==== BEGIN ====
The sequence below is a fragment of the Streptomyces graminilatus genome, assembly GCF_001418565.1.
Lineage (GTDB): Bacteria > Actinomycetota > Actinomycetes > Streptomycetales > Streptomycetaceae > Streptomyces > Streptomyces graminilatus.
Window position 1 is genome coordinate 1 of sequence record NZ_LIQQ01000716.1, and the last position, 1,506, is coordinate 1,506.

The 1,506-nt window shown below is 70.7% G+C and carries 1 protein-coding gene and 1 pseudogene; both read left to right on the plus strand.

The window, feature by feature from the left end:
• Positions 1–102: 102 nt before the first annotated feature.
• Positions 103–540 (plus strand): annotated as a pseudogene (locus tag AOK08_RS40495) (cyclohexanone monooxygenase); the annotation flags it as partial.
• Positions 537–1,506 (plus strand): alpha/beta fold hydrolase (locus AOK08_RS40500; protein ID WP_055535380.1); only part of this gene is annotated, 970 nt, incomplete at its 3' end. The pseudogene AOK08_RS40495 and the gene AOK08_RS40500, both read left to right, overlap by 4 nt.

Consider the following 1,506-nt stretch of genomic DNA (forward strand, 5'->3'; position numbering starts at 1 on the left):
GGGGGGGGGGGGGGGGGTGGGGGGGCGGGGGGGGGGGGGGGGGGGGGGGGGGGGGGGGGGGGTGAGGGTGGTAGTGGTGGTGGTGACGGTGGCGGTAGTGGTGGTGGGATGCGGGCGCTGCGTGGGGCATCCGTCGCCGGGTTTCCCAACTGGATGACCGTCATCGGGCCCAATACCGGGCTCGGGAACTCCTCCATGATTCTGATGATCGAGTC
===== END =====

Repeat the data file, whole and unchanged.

The sequence below is a fragment of the Streptomyces graminilatus genome, assembly GCF_001418565.1.
Lineage (GTDB): Bacteria > Actinomycetota > Actinomycetes > Streptomycetales > Streptomycetaceae > Streptomyces > Streptomyces graminilatus.
Window position 1 is genome coordinate 1 of sequence record NZ_LIQQ01000716.1, and the last position, 1,506, is coordinate 1,506.

The 1,506-nt window shown below is 70.7% G+C and carries 1 protein-coding gene and 1 pseudogene; both read left to right on the plus strand.

The window, feature by feature from the left end:
• Positions 1–102: 102 nt before the first annotated feature.
• Positions 103–540 (plus strand): annotated as a pseudogene (locus tag AOK08_RS40495) (cyclohexanone monooxygenase); the annotation flags it as partial.
• Positions 537–1,506 (plus strand): alpha/beta fold hydrolase (locus AOK08_RS40500; protein ID WP_055535380.1); only part of this gene is annotated, 970 nt, incomplete at its 3' end. The pseudogene AOK08_RS40495 and the gene AOK08_RS40500, both read left to right, overlap by 4 nt.

Consider the following 1,506-nt stretch of genomic DNA (forward strand, 5'->3'; position numbering starts at 1 on the left):
GGGGGGGGGGGGGGGGGTGGGGGGGCGGGGGGGGGGGGGGGGGGGGGGGGGGGGGGGGGGGGTGAGGGTGGTAGTGGTGGTGGTGACGGTGGCGGTAGTGGTGGTGGGATGCGGGCGCTGCGTGGGGCATCCGTCGCCGGGTTTCCCAACTGGATGACCGTCATCGGGCCCAATACCGGGCTCGGGAACTCCTCCATGATTCTGATGATCGAGTC